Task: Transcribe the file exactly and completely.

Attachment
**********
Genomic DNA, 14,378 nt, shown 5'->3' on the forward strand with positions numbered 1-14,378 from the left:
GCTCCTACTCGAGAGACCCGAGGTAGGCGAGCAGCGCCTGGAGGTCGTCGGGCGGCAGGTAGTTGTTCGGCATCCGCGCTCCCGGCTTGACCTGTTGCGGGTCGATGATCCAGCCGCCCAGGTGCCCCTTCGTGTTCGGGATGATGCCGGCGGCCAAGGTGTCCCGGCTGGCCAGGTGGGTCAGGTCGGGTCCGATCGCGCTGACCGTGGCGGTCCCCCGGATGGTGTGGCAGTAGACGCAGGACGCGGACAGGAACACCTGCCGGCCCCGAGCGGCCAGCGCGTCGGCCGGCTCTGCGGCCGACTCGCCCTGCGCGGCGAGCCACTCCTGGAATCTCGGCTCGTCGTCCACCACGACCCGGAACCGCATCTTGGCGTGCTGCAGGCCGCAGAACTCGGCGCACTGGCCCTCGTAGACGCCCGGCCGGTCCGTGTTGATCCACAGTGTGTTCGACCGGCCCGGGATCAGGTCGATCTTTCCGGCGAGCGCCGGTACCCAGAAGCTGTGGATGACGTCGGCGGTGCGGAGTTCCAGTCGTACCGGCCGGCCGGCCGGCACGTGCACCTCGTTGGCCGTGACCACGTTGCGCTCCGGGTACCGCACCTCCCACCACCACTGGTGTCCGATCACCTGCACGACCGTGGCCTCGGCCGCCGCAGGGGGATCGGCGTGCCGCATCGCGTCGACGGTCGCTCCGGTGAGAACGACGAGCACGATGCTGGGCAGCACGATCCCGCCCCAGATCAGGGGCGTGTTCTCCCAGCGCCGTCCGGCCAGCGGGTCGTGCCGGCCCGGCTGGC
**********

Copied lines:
Genomic DNA, 14,378 nt, shown 5'->3' on the forward strand with positions numbered 1-14,378 from the left:
GCTCCTACTCGAGAGACCCGAGGTAGGCGAGCAGCGCCTGGAGGTCGTCGGGCGGCAGGTAGTTGTTCGGCATCCGCGCTCCCGGCTTGACCTGTTGCGGGTCGATGATCCAGCCGCCCAGGTGCCCCTTCGTGTTCGGGATGATGCCGGCGGCCAAGGTGTCCCGGCTGGCCAGGTGGGTCAGGTCGGGTCCGATCGCGCTGACCGTGGCGGTCCCCCGGATGGTGTGGCAGTAGACGCAGGACGCGGACAGGAACACCTGCCGGCCCCGAGCGGCCAGCGCGTCGGCCGGCTCTGCGGCCGACTCGCCCTGCGCGGCGAGCCACTCCTGGAATCTCGGCTCGTCGTCCACCACGACCCGGAACCGCATCTTGGCGTGCTGCAGGCCGCAGAACTCGGCGCACTGGCCCTCGTAGACGCCCGGCCGGTCCGTGTTGATCCACAGTGTGTTCGACCGGCCCGGGATCAGGTCGATCTTTCCGGCGAGCGCCGGTACCCAGAAGCTGTGGATGACGTCGGCGGTGCGGAGTTCCAGTCGTACCGGCCGGCCGGCCGGCACGTGCACCTCGTTGGCCGTGACCACGTTGCGCTCCGGGTACCGCACCTCCCACCACCACTGGTGTCCGATCACCTGCACGACCGTGGCCTCGGCCGCCGCAGGGGGATCGGCGTGCCGCATCGCGTCGACGGTCGCTCCGGTGAGAACGACGAGCACGATGCTGGGCAGCACGATCCCGCCCCAGATCAGGGGCGTGTTCTCCCAGCGCCGTCCGGCCAGCGGGTCGTGCCGGCCCGGCTGGC